There has been some interesting research, published recently in Science, based on data sourced from LinkedIn. This data comes from randomised changes in what was shown to users and how they responded to it.
This has triggered some debate about LinkedIn users being “experimented upon without their knowledge” but the researchers insist nobody was put at a disadvantage and that this experimentation is covered, of course, by the terms and conditions…
Leaving aside the ethics of this case, the results themselves provide compelling evidence for the “strength of weak ties” theory which promotes the “importance of weak associations (e.g., acquaintance versus close friendship) in influencing the transmission of information through social networks.”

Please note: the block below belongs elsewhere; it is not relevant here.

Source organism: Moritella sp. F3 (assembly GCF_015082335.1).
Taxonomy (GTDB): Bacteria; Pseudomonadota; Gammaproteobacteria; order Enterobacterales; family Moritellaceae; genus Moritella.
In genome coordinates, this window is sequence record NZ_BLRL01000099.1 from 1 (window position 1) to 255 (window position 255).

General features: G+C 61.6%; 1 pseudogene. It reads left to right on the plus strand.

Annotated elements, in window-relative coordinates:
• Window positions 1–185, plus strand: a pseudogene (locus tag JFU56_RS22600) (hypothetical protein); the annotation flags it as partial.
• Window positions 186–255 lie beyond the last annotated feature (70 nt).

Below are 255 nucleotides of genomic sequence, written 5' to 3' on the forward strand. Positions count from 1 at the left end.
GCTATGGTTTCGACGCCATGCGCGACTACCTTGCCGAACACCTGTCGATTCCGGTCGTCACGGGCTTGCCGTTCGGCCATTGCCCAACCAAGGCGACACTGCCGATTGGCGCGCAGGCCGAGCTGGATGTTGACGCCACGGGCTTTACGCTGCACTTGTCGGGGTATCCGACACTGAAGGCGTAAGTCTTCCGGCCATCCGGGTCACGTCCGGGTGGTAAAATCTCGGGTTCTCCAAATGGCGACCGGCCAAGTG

“the weakest ties had the greatest impact on job mobility, whereas the strongest ties had the least”A causal test of the strength of weak ties | Science
We have always been strong proponents of this theory and it informs our approach to employee referrals. We encourage referrals of weak ties via an ‘Introduce the people you know’ approach as well as enabling ‘referrals of referrals’ – widening the net further.
Traditional job-based referrals tend to only work with strong ties because they require significant effort on the part of the referrer – to find a live opening, think of someone that might fit, and, also, check that they are thinking of moving.
The results achieved by our clients through a more people-based approach speak for themselves, but we always like to confirm the science via independent analysis. Using data from user behaviours and tying it to real-life outcomes is also proving a very valuable tool for our own predictive analytics.